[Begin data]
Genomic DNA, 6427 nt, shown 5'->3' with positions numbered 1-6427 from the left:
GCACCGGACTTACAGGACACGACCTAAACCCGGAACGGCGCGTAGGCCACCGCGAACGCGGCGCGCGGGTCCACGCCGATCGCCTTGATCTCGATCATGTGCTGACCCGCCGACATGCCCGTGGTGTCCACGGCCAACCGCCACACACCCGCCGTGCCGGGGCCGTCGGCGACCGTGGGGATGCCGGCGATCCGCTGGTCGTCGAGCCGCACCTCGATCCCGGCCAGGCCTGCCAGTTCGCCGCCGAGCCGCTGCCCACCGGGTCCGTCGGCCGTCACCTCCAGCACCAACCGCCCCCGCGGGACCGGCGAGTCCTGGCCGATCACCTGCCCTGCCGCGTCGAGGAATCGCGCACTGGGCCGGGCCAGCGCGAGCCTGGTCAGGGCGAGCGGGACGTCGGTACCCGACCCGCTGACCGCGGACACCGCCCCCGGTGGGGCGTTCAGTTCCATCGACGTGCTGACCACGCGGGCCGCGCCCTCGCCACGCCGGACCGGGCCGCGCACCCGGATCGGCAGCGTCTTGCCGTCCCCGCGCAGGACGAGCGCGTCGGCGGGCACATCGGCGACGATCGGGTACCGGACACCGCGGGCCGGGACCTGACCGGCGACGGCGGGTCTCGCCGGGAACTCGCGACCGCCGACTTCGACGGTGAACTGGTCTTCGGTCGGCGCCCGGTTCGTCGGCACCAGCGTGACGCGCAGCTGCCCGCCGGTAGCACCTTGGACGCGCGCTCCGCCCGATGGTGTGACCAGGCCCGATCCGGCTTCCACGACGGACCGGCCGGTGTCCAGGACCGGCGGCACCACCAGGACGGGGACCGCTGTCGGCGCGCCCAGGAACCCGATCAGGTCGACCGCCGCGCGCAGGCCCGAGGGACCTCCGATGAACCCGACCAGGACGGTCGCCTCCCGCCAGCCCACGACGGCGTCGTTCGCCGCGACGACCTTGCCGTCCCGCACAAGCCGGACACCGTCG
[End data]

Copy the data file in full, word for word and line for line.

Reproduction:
Genomic DNA, 6427 nt, shown 5'->3' with positions numbered 1-6427 from the left:
GCACCGGACTTACAGGACACGACCTAAACCCGGAACGGCGCGTAGGCCACCGCGAACGCGGCGCGCGGGTCCACGCCGATCGCCTTGATCTCGATCATGTGCTGACCCGCCGACATGCCCGTGGTGTCCACGGCCAACCGCCACACACCCGCCGTGCCGGGGCCGTCGGCGACCGTGGGGATGCCGGCGATCCGCTGGTCGTCGAGCCGCACCTCGATCCCGGCCAGGCCTGCCAGTTCGCCGCCGAGCCGCTGCCCACCGGGTCCGTCGGCCGTCACCTCCAGCACCAACCGCCCCCGCGGGACCGGCGAGTCCTGGCCGATCACCTGCCCTGCCGCGTCGAGGAATCGCGCACTGGGCCGGGCCAGCGCGAGCCTGGTCAGGGCGAGCGGGACGTCGGTACCCGACCCGCTGACCGCGGACACCGCCCCCGGTGGGGCGTTCAGTTCCATCGACGTGCTGACCACGCGGGCCGCGCCCTCGCCACGCCGGACCGGGCCGCGCACCCGGATCGGCAGCGTCTTGCCGTCCCCGCGCAGGACGAGCGCGTCGGCGGGCACATCGGCGACGATCGGGTACCGGACACCGCGGGCCGGGACCTGACCGGCGACGGCGGGTCTCGCCGGGAACTCGCGACCGCCGACTTCGACGGTGAACTGGTCTTCGGTCGGCGCCCGGTTCGTCGGCACCAGCGTGACGCGCAGCTGCCCGCCGGTAGCACCTTGGACGCGCGCTCCGCCCGATGGTGTGACCAGGCCCGATCCGGCTTCCACGACGGACCGGCCGGTGTCCAGGACCGGCGGCACCACCAGGACGGGGACCGCTGTCGGCGCGCCCAGGAACCCGATCAGGTCGACCGCCGCGCGCAGGCCCGAGGGACCTCCGATGAACCCGACCAGGACGGTCGCCTCCCGCCAGCCCACGACGGCGTCGTTCGCCGCGACGACCTTGCCGTCCCGCACAAGCCGGACACCGTCG